Box of Pain

Two dancers stand statue-still on a bare stage just behind a third performer, who leans toward the audience and flashes a sarcastic grin. As the dancers move their torsos and arms robotically, the narrator begins to speak in verse: "My boy/Lost his innocence to the rain/And he tried, he/What Jack/Did he die…."

The choreography is disjointed, like the poem. The dancers turn, lean, and bow toward each other mechanically, as if performing a ritual set to words. Adding to the coldness of the scene is the fact that the narrator isn't really speaking but is moving her lips to a recorded voice-over. "I remove/Reverse and run/Away… I have a/Reservation a/Restoration a/Reconstruction of my box," she mouths. Then the theater goes dark.

Thus concludes one of 16 short scenes featured in Jack's Box -- a Trip-Hop Fairy Tale. The rest of the show includes other poetry segments, dance numbers, a ballet solo, and pantomime pieces. The scenes that don't feature poetry are set to a soundtrack of popular industrial and trip-hop techno music.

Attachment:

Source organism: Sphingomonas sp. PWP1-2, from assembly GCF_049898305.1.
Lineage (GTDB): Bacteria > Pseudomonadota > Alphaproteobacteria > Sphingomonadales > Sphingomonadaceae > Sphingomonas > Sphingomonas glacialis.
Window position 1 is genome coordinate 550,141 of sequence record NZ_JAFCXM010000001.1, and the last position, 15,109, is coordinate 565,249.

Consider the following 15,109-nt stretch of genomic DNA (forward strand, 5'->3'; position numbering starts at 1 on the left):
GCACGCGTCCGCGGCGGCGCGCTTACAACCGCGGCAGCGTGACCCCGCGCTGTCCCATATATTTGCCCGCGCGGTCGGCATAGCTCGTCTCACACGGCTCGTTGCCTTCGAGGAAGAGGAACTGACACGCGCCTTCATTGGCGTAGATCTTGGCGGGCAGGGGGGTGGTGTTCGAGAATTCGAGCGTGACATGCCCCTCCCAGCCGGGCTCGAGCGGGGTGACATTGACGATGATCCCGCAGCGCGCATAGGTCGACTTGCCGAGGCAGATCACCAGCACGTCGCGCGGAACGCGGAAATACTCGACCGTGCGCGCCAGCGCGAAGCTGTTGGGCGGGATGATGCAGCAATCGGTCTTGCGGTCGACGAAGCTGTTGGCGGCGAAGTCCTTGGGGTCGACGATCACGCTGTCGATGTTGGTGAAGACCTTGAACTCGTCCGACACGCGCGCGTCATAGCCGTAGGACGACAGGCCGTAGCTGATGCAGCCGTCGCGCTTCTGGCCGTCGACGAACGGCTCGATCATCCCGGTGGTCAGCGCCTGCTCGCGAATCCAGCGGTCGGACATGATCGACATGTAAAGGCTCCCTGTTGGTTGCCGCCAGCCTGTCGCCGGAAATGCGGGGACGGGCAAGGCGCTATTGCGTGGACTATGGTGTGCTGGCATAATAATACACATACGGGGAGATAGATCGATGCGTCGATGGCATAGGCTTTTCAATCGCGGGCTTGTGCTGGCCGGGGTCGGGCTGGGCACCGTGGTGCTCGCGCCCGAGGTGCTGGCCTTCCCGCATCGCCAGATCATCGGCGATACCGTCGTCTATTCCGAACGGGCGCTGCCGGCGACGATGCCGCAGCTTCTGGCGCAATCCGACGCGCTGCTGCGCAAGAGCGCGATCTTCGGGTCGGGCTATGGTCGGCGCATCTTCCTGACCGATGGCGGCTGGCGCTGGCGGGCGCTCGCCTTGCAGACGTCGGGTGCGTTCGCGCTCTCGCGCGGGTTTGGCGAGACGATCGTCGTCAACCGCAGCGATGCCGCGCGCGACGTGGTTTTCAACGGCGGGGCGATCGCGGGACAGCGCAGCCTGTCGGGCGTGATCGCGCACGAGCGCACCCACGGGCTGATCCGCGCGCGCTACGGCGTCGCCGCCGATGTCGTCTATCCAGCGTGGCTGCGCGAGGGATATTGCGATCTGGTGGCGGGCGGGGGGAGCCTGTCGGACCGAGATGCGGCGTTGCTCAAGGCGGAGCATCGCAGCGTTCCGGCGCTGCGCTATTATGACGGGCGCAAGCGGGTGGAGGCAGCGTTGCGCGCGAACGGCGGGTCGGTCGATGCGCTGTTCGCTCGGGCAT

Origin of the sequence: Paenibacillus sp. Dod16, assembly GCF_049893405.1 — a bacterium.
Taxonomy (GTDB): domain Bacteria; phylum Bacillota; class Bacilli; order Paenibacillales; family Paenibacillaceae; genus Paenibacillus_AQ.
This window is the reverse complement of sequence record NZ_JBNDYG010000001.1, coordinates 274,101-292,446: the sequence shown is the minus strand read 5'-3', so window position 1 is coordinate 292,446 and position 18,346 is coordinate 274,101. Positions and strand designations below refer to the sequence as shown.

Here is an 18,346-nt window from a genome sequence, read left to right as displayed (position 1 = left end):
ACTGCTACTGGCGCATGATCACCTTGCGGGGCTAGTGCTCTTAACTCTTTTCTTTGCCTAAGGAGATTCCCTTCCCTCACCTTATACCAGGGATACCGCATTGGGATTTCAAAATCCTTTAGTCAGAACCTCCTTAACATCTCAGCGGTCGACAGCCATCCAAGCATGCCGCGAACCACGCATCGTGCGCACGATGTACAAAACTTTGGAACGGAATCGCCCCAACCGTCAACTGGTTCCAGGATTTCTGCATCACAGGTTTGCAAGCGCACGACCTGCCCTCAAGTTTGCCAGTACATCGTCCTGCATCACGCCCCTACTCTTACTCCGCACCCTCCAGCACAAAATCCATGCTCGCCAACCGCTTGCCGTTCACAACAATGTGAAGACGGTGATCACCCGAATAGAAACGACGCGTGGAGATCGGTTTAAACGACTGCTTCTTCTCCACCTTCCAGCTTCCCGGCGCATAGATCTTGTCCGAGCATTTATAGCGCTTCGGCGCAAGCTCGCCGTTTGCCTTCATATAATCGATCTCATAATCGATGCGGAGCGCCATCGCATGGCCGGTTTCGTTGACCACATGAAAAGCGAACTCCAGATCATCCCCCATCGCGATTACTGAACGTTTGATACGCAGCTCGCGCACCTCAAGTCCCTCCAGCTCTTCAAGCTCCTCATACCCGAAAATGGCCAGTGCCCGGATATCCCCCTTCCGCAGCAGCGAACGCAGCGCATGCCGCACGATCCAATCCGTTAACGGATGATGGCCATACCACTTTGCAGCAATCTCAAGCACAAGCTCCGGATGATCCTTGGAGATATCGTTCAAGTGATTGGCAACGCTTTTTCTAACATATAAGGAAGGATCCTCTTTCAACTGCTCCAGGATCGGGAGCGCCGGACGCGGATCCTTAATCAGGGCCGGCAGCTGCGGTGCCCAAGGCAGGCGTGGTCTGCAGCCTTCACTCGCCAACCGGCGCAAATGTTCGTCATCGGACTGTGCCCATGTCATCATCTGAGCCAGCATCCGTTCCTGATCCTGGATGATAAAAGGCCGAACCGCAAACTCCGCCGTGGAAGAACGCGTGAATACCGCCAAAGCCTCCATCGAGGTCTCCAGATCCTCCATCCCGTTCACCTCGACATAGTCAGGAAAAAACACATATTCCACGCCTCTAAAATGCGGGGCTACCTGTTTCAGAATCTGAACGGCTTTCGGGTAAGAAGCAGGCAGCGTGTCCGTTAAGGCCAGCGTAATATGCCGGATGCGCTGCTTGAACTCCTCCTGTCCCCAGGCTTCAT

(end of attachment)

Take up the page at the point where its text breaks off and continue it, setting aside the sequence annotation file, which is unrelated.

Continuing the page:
Jack's Box is ostensibly an interpretation of the poem of the same title, a metaphoric look at adolescent angst in which a boy builds a box between himself and the world. Francois Alexandre, now age 18, wrote the poem while he was a student in the performing arts magnet program at Dillard High School in Fort Lauderdale. At age 16 he dropped out and went to New York City, where, among other things, he performed at the Threadwaxing Space in Rafael Sanchez's The Libation Bearers -- The Opera, a piece featuring lip-synched Queen tunes.

Inspired in part by that show, he wrote and choreographed his production, in which characters lip-synch not only recorded verse but also the lyrics to electronica songs. Alexandre returned to Florida earlier this summer, took out a $3000 loan, and enlisted high-school friends to perform the show, which he directs and stars in.

During Jack's Box, dancers Melissa Rask and Denise Rojas join Alexandre (as Jack) in "The Trio," a fluid, high-energy, synchronized dance sequence set to the Crystal Method song "Bad Stone." And another friend, Tai Johnson, pulls off a beautiful ballet solo to "Teardrop" by Massive Attack.

The best way to enjoy the show as a whole is to judge each scene individually. Although the program provides a story line -- something about Jack and a puppet ballerina lover who draws him temporarily out of his box -- the nonlinear approach to the material diffuses the plot. It's better simply to consider Jack's Box 16 shows in one.

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John Ferri